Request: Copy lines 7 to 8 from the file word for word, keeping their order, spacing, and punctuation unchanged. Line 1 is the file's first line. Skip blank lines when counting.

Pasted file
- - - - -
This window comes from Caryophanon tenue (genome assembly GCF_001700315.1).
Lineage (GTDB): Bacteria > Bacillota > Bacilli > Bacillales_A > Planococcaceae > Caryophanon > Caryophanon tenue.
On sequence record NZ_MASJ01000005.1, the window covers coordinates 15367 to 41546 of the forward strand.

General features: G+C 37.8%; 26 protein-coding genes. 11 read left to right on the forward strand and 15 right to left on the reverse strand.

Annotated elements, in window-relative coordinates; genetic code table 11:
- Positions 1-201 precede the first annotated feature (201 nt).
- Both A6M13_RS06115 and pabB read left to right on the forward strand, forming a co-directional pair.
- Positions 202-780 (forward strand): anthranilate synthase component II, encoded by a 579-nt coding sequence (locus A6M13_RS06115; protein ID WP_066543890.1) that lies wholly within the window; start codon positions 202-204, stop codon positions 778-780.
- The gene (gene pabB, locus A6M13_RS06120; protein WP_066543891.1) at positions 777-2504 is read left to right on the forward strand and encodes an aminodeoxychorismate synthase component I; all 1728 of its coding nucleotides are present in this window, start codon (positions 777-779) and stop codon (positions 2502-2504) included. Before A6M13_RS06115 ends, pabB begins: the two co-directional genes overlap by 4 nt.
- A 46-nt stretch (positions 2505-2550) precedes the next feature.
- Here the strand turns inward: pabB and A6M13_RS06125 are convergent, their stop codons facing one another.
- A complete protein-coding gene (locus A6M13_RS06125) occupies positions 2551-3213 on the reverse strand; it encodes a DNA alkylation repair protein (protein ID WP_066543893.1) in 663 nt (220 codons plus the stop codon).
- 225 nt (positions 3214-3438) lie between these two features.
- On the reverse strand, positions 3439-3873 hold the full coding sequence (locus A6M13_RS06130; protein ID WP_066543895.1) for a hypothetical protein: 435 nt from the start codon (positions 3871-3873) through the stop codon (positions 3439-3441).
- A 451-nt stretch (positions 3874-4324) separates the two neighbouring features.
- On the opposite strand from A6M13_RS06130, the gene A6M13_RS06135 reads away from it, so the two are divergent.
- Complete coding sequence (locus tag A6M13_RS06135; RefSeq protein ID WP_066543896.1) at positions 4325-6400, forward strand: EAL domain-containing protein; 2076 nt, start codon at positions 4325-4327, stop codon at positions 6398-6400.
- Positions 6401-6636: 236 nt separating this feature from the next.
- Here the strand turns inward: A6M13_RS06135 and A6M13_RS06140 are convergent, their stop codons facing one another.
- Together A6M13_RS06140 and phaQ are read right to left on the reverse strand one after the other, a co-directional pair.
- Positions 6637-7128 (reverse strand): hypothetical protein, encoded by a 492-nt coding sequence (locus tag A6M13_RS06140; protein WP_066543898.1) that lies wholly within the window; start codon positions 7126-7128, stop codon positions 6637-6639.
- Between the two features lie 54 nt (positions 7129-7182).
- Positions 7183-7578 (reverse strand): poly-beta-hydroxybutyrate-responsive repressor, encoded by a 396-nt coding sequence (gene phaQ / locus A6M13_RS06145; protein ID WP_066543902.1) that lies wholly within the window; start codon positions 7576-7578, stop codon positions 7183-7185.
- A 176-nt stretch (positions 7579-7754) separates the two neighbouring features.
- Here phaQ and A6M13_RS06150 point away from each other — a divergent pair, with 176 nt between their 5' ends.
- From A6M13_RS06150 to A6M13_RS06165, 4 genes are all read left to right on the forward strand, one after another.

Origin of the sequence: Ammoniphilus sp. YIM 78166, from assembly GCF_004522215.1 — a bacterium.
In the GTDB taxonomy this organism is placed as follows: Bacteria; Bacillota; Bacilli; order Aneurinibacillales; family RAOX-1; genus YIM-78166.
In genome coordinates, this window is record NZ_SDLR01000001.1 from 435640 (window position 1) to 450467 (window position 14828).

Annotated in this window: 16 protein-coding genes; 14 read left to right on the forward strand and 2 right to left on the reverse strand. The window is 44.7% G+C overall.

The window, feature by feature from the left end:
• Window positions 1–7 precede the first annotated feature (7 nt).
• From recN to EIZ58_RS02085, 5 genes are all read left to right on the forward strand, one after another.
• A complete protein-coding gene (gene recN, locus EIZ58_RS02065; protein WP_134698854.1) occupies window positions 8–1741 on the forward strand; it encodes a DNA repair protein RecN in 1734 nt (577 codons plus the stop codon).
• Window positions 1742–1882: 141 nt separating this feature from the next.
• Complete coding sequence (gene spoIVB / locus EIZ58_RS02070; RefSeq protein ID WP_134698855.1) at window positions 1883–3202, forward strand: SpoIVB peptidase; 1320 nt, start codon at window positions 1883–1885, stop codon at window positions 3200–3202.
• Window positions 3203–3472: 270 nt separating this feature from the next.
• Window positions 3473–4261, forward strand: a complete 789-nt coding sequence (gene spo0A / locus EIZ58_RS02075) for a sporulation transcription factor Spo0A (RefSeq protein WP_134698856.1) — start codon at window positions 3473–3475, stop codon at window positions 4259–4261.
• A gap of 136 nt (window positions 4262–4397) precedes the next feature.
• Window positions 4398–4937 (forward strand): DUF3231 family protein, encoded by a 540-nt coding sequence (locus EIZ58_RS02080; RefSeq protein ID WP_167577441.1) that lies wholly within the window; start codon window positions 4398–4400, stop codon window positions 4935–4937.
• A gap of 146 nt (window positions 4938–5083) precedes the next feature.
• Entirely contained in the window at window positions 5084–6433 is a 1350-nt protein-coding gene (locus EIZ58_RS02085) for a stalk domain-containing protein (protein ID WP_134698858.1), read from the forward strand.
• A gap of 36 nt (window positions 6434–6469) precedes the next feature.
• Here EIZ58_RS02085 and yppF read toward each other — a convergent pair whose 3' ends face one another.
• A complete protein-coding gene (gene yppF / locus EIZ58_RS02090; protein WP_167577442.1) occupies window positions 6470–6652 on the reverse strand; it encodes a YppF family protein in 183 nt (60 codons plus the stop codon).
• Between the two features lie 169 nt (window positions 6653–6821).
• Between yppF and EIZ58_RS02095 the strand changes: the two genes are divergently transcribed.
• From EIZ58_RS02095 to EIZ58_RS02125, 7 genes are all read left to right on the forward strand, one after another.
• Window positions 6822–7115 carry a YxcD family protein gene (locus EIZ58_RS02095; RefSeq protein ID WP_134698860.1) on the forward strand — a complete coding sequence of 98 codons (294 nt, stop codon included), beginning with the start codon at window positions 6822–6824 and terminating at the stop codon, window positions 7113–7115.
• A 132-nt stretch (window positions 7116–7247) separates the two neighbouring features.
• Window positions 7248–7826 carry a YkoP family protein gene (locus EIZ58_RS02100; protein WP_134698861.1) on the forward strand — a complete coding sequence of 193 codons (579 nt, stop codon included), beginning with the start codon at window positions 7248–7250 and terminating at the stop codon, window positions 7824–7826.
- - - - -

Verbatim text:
- Both A6M13_RS06115 and pabB read left to right on the forward strand, forming a co-directional pair.
- Positions 202-780 (forward strand): anthranilate synthase component II, encoded by a 579-nt coding sequence (locus A6M13_RS06115; protein ID WP_066543890.1) that lies wholly within the window; start codon positions 202-204, stop codon positions 778-780.